It’s been a while since I’ve penned an article about Celiac Disease &/or gluten sensitivity. I’ve been consumed with things of the writerly tweet-erly ilk. However, I am still completely devoted to a gluten free diet.
I go online and check candy companies to ensure that I don’t ‘accidently’ imbibe gluten with a thoughtless sweet treat. I ignore every single craving for Junior’s cheesecake. And believe me, there have been quite a few this week! I use GF sauces, seasonings, and flours. I limit my eating out to Mexican, Chinese (with LOTS of questions asked!), Indian and Thai (again, with a ton of questions). If the responses I receive back are in any way iffy, I decline and move on to another safe eating establishment, or go home and cook.
I’m still hopelessly bored with food. I cannot seem to shake the ennui and as a result eat the same things over and over because I want to ensure that I don’t become ill. Is this some kind of stage in the process of accepting issues with gluten?! If so, how long does it last? I’m going into my second year of knowing I have a deep-rooted issue with gluten.
Does the confusion/boredom begin to go away once you have a firm diagnosis? I’m still on the road to one. I am right now preparing for a second opinion/consultation with an expert on all things digestive/gluten/Celiac. This new doctor is affiliated with Columbia University’s Celiac Research program.
While I am thankful to my previous doctor for doing the blood work (over and over!) and getting the upper endoscopy done as well as a host of other tests I am glad to go to the next step. I have heard and read about other people’s journeys to their diagnosis and some of them sound horrific. Such as the one where a woman had to do over a dozen endoscopies to get to her diagnosis of Celiac Disease! That is totally inconceivable to me!! However, it shows this woman’s tenacity and determination in getting a diagnosis nailed down securely.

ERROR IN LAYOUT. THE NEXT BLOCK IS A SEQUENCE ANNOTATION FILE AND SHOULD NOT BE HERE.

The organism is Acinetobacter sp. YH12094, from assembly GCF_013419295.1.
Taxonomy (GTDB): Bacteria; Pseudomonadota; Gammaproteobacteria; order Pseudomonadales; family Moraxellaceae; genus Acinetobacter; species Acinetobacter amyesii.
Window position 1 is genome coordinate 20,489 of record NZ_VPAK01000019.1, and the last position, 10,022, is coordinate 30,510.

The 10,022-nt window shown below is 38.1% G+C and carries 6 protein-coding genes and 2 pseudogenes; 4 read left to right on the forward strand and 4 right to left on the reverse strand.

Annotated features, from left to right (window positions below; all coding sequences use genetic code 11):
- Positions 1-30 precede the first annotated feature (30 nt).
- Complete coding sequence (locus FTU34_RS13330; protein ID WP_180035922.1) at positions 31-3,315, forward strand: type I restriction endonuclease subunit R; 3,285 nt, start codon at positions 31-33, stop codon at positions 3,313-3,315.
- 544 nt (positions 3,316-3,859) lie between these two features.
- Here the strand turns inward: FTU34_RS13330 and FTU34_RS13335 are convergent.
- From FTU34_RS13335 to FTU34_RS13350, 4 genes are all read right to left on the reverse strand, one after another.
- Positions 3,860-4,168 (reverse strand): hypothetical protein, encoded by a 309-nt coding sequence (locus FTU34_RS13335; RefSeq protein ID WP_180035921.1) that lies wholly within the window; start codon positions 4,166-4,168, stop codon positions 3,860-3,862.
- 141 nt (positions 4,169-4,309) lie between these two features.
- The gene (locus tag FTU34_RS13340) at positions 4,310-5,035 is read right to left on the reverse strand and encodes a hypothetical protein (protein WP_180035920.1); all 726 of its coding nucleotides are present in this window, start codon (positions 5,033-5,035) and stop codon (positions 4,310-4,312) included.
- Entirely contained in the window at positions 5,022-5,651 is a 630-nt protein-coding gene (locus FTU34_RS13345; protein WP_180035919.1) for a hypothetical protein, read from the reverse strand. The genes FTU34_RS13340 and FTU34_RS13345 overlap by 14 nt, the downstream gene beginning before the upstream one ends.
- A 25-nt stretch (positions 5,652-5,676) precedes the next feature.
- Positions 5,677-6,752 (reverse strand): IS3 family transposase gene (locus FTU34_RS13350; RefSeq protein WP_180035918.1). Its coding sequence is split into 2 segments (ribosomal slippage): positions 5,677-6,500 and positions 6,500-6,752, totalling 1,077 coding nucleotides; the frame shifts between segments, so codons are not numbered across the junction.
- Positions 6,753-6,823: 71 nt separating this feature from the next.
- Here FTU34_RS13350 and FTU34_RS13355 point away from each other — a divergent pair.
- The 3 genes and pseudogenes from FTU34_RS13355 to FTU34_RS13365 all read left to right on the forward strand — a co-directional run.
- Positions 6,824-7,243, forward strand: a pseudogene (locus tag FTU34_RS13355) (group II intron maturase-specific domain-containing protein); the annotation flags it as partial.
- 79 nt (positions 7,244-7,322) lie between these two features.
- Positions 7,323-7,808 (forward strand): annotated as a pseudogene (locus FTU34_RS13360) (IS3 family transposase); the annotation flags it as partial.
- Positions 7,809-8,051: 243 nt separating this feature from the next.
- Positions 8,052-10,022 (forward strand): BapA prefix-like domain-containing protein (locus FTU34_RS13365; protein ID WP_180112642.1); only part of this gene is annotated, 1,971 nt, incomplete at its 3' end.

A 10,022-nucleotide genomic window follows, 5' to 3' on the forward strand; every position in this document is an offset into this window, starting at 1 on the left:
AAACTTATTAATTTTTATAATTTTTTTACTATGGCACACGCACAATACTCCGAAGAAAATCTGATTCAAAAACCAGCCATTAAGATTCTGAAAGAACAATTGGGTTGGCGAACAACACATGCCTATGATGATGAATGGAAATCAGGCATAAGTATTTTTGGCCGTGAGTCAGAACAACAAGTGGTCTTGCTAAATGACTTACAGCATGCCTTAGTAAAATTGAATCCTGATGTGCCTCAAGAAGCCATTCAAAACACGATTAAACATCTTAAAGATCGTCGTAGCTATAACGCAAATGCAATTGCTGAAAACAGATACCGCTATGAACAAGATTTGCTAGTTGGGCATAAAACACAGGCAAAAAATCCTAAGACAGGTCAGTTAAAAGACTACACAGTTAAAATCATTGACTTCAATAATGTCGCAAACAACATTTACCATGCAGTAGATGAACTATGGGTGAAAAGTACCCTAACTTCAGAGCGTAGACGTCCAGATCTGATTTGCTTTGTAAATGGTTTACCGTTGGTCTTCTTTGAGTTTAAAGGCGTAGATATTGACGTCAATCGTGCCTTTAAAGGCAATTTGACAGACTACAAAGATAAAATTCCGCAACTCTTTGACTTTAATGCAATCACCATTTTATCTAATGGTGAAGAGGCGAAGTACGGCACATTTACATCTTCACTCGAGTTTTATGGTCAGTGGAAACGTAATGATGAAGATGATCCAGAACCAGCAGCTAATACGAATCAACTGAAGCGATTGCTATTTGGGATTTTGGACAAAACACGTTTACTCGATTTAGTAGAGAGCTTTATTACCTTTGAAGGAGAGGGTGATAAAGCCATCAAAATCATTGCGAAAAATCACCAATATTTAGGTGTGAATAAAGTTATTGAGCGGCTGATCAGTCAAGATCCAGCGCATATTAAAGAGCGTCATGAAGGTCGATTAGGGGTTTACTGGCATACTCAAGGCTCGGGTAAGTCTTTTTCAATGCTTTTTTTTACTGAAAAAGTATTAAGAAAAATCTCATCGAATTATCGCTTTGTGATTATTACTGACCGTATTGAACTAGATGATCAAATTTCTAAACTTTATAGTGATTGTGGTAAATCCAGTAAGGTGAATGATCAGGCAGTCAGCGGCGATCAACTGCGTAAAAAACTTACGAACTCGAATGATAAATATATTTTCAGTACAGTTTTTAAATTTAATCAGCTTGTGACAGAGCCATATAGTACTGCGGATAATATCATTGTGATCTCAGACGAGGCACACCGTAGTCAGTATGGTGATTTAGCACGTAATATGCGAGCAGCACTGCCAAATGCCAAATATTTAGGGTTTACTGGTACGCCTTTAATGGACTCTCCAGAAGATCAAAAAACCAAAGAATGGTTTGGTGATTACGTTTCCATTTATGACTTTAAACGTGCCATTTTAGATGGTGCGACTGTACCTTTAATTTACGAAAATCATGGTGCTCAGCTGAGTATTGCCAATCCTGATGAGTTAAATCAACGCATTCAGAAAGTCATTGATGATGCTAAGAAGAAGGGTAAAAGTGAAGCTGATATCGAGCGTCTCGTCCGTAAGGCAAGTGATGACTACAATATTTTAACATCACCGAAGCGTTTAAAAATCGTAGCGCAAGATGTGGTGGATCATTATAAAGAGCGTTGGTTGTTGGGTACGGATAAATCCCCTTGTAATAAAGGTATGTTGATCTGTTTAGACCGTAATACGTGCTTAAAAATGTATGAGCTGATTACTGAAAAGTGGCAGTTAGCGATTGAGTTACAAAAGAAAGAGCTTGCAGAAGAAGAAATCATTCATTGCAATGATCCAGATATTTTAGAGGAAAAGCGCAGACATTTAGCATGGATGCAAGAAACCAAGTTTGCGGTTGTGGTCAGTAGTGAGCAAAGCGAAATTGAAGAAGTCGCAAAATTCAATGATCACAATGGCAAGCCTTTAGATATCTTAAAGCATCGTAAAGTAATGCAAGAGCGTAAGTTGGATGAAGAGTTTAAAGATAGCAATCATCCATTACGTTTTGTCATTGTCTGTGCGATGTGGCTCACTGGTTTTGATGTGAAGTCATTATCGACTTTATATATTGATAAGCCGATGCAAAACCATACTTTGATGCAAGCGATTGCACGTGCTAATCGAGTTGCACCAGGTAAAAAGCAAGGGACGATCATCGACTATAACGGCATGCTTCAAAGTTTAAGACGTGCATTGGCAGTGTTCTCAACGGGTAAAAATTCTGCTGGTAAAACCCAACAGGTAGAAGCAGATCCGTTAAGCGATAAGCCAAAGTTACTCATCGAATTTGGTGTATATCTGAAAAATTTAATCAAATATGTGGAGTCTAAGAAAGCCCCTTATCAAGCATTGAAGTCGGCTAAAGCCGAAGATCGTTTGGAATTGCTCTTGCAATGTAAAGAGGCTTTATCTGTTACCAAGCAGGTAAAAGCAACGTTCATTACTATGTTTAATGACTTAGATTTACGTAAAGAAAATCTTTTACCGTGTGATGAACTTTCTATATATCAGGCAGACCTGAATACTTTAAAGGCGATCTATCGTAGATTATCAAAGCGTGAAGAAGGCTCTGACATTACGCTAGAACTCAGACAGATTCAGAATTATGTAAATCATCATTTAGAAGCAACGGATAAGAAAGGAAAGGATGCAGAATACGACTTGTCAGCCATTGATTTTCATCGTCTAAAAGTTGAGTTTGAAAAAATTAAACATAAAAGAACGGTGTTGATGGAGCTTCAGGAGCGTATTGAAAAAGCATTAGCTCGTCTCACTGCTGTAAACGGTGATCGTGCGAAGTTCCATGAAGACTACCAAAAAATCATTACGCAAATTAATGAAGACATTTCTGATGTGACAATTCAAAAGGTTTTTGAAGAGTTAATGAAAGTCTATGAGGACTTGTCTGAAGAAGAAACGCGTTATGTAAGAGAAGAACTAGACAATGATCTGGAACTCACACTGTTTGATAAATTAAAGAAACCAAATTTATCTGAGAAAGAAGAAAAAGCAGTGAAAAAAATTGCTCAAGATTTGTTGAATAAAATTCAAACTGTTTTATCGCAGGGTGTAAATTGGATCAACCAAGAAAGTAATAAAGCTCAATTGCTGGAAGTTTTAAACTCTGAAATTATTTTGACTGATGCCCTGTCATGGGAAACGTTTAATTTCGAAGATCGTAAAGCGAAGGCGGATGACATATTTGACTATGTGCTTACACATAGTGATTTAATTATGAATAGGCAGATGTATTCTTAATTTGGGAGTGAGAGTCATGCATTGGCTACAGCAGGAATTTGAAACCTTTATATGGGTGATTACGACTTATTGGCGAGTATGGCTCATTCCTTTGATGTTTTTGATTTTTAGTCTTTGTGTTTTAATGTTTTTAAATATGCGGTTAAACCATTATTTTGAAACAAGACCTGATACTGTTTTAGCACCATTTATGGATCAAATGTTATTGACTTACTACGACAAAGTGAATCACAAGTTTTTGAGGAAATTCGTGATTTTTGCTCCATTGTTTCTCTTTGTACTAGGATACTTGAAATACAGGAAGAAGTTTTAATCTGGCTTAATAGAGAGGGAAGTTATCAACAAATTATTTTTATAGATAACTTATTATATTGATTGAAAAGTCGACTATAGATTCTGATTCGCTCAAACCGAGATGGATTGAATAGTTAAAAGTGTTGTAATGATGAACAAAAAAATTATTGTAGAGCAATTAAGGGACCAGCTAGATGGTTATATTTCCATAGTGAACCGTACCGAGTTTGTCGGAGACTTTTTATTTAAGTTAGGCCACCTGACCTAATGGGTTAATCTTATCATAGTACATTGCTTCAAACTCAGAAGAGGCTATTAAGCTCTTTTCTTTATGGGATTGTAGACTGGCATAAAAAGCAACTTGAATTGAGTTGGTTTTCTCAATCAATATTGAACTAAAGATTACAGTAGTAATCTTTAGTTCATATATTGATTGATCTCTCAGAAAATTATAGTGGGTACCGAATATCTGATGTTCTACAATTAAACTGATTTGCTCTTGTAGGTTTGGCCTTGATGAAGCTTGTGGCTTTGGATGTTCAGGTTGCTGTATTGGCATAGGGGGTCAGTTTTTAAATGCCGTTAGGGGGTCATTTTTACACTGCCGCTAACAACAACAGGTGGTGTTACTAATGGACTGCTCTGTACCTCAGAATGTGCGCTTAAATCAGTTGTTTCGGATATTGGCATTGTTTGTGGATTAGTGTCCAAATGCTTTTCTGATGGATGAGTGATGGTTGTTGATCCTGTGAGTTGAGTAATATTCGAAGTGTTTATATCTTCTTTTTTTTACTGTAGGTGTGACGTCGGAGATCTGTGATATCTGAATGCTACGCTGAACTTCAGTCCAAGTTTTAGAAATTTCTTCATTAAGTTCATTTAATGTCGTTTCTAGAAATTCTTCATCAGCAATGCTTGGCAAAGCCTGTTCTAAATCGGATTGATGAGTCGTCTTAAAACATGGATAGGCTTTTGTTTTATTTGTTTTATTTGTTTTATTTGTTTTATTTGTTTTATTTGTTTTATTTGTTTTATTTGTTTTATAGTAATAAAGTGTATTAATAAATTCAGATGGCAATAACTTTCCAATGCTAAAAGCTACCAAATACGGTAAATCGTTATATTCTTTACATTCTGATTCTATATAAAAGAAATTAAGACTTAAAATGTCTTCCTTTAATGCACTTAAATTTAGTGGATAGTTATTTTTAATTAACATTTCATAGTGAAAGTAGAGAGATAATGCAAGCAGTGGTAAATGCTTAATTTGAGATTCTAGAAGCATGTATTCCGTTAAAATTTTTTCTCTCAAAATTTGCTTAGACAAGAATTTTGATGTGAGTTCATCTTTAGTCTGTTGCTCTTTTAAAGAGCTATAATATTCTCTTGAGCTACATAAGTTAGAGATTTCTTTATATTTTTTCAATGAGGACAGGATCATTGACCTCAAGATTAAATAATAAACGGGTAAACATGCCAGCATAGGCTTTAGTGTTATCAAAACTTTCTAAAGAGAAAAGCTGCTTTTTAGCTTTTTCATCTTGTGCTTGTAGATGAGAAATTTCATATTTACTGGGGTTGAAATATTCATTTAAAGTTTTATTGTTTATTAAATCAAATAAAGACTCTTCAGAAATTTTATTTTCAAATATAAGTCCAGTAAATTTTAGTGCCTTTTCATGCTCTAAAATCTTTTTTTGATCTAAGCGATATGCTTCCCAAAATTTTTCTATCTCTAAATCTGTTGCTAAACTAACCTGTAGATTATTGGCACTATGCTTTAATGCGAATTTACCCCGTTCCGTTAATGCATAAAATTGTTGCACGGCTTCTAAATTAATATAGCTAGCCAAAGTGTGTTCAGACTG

In part, I wonder if my ethnicity has something to do with my particular journey. After reading a peer-reviewed article by the Celiac Disease Center at Columbia University, I see that Celiac in African-Americans can present differently. Additionally, this article showed that diagnosis in African Americans came much later on in life. There is also the matter of the limited amount of biopsiesdone in the United States. Biopsies (done via upper endoscopies) are the ‘final’ factor in the diagnosis of Celiac Disease.
I’m rambling to try and clear my mind but it’s so hard. For years I’ve eaten gluten and for years I’ve had extremely bad allergies, bad digestion, my nutrient levels were all quite low and when I was younger a very bad rash on my extremities. It sounds like Celiac to me. But, it could be something else. However, if not Celiac, then why when I remove gluten my allergies go back to normal where I only need Singular at the height of the season and a box of tissue lasts way more than 2 weeks? (I used to go through a box of tissue practically every day!)
I’ll leave it alone for now and let the new doctor pick up this tangled puzzle. Hopefully, he can help sort through it all and find a reason, and come up with coping mechanisms. Why? Because a ‘cure’ what whatever ails me is way too much for me to hope for!